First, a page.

Protesters maintain a Mi’kmaq encampment near the Shubenacadie River. (Andrew Vaughan/THE CANADIAN PRESS)

In May of last year, protesters built a tiny, two-storey house out of straw bales and lime plaster. It has a dirt floor, wood stove, bunks and plenty of provisions inside.

There’s also a garden. Chickens and geese roam the makeshift squatters camp.

On this day, there are only three protesters — they call themselves water protectors — at the site. But some supporters from Halifax later drop by for a visit.

“We have a lot of allies, settlers who are supporting this camp — it’s not just the Mi’kmaq,” says Ducie Howe, Bernard’s cousin and a resident of what she calls Shubenacadie Reserve No. 14, the original name for the nearby First Nation.

“There’s people from all over who will come. And they’ll keep coming.”

‘Giving out permits? Those are illegal’

Howe says Nova Scotians need to be reminded that the company is operating on unceded Mi’kmaq territory.

“We signed peace and friendship treaties,” she says. “We never signed treaties that gave up any part of our lands … Giving out permits? Those are illegal. They didn’t have the right to do that.”

Closer to the river, there’s a smaller, flat-topped wooden building that Bernard describes as a truckhouse. The reference is to the 1752 Peace and Friendship Treaty, which states that the Mi’kmaq are free to build “truckhouses” along the river to facilitate trade.

In the distance, a small hut for security guards sits empty.

Company spokeswoman Lori Maclean says some protesters have been served with trespassing notices.

“The company is aware of the activity of protesters at the site and continues to engage with law enforcement and the community,” she said in a recent email. “Alton sites are work areas that are open only to Alton staff or approved contractors.”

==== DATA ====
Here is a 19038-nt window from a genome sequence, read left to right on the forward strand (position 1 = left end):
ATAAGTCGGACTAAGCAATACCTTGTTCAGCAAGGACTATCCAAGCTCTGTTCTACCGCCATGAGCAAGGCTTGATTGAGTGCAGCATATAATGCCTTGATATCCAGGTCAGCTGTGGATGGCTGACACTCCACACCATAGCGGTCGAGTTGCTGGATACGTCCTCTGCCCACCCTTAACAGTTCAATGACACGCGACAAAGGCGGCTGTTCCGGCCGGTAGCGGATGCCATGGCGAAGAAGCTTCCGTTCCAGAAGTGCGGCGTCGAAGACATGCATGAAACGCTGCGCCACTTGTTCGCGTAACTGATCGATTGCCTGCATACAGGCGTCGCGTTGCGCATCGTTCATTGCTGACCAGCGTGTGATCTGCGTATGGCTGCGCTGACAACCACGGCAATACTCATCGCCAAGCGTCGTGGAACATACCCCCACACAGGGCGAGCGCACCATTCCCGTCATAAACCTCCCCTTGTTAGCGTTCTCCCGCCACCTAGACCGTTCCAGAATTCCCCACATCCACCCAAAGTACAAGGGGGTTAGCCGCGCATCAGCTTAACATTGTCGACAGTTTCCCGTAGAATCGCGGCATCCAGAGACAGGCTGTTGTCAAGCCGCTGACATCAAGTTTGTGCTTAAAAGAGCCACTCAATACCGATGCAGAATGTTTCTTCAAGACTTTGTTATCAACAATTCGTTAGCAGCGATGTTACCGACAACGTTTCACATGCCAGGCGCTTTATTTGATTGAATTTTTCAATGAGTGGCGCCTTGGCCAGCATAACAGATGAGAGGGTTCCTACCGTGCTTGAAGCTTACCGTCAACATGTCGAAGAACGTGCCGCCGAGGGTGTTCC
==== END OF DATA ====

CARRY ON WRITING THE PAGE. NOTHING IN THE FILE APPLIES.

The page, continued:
Alton has received the environmental and industrial approvals it needs to proceed, including two environmental assessments and an independent third-party science review. However, provincial Environment Minister Margaret Miller has yet to make a decision about an appeal of the industrial approval filed by the Sipekne’katik First Nation.

Mi’kmaq activist Ducie Howe carries a sign at an encampment near the Shubenacadie River. (Andrew Vaughan/Canadian Press)

As for the brine that will be pumped into the river, the company says the peak release on each tidal cycle will be approximately 5,000 cubic metres, which will be mixed in with four million cubic metres of brackish tidal flow.

The company says the brine flowing into the Minas Basin “would not be detectable and would be insignificant in terms of the natural fluctuation of salinity the ecosystem is subject to during each tidal cycle.”

‘Brine will not impact the ecosystem’

Alton Gas also says the intake pipe will not suck in fish or small organisms because the water will be filtered through a rock wall, and the intake flow will be low enough to allow all fish to swim away.

“The requirements of our monitoring program with provincial and federal regulators will ensure that the brine will not impact the ecosystem,” the company’s website says.

Before Bernard and Howe leave the river, the pair stand at the edge of the bank to make an offering through song.

The lyrics are sung in the original Ojibwa and then in Mi’kmaq: “Water, I love you. I thank you. I respect you. Water is life.”

By Michael MacDonald · The Canadian Press · Aug 05, 2018

[SOURCE]

Saskatchewan Premier wants Police to remove Justice for Our Stolen Children camp

The Justice for Our Stolen Children camp has grown to nine teepees.

Saskatchewan Premier Scott Moe is backing calls for police to remove teepees that protesters have set up on the legislature grounds, forcing changes to Canada Day plans.

Moe says there are laws that cover the park surrounding the provincial legislature to ensure that it’s available to everyone.

“The fact (is) that the protests that we do see across the way are breaking laws here, and those laws should be enforced,” Moe said Thursday.